A Special Purpose Acquisition Company (SPAC) is a blank-check company formed for the purpose of effecting a business combination with one or more businesses. While SPACs are not new, they have recently increased in prevalence. In 2021, there were 613 SPAC initial public offerings (IPOs), a significant increase from 248 in 2020. The total SPAC IPO proceeds also increased from $83 billion in 2020 to more than $160 billion in 2021. De-SPAC merger activity in 2021 was also high, as 267 were announced and 199 closed.
What can the business community anticipate this year?
In 2022, it is expected that the SPAC market will encounter increased scrutiny from the Securities and Exchange Commission (SEC) and other regulatory agencies as well as intensified competition for targets and funding sources—for example, a tightened market for private investment in public equity (PIPE) financings. In fact, on March 30, 2022, the SEC proposed new rules and amendments intended to enhance disclosure and investor protections in SPAC IPOs and business combination transactions between shell companies, such as SPACs, and private operating companies. The proposals would, among other things, require additional disclosures about SPAC sponsors, conflicts of interest, and sources of dilution; more closely align the required financial statements of private operating companies in transactions involving shell companies with those required in registration statements for an IPO; and deem underwriters in a SPAC IPO to be underwriters in a subsequent de-SPAC transaction when certain conditions are met.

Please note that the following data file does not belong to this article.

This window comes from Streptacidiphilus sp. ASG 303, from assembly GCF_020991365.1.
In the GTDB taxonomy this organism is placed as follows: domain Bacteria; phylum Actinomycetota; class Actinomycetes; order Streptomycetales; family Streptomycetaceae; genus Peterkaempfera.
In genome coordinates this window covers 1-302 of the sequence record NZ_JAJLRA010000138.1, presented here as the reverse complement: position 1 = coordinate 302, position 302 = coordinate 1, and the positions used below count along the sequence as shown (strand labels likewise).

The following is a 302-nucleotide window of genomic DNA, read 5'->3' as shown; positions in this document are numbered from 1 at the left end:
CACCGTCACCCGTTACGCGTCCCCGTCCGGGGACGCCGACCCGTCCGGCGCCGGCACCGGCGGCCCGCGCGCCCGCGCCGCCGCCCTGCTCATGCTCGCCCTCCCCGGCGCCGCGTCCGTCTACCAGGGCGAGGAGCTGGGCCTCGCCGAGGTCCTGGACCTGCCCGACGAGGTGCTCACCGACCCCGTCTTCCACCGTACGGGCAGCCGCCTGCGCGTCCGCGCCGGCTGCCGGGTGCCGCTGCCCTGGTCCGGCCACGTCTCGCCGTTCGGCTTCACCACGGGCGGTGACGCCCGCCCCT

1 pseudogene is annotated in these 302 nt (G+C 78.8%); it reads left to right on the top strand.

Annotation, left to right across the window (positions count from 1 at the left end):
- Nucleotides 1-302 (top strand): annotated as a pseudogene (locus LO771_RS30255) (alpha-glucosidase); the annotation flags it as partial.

Additionally, PIPE capital may become more limited, leading to alternative funding sources and arrangements to complete de-SPAC transactions. Alternative funding possibilities include SPAC issuances of convertible debt or preferred stock (fixed returns and equity upside to investors upon conversion) and other third-party backstop funding arrangements. PIPE investors may grow more skeptical of target valuations, size of sponsor promotes, and other deal terms, reducing their willingness to fund de-SPAC transactions absent more favorable terms.
As the SPAC market continues to evolve, attract attention, and raise new opportunities, it is important for businesses to keep in mind where SPACs came from and where they are headed.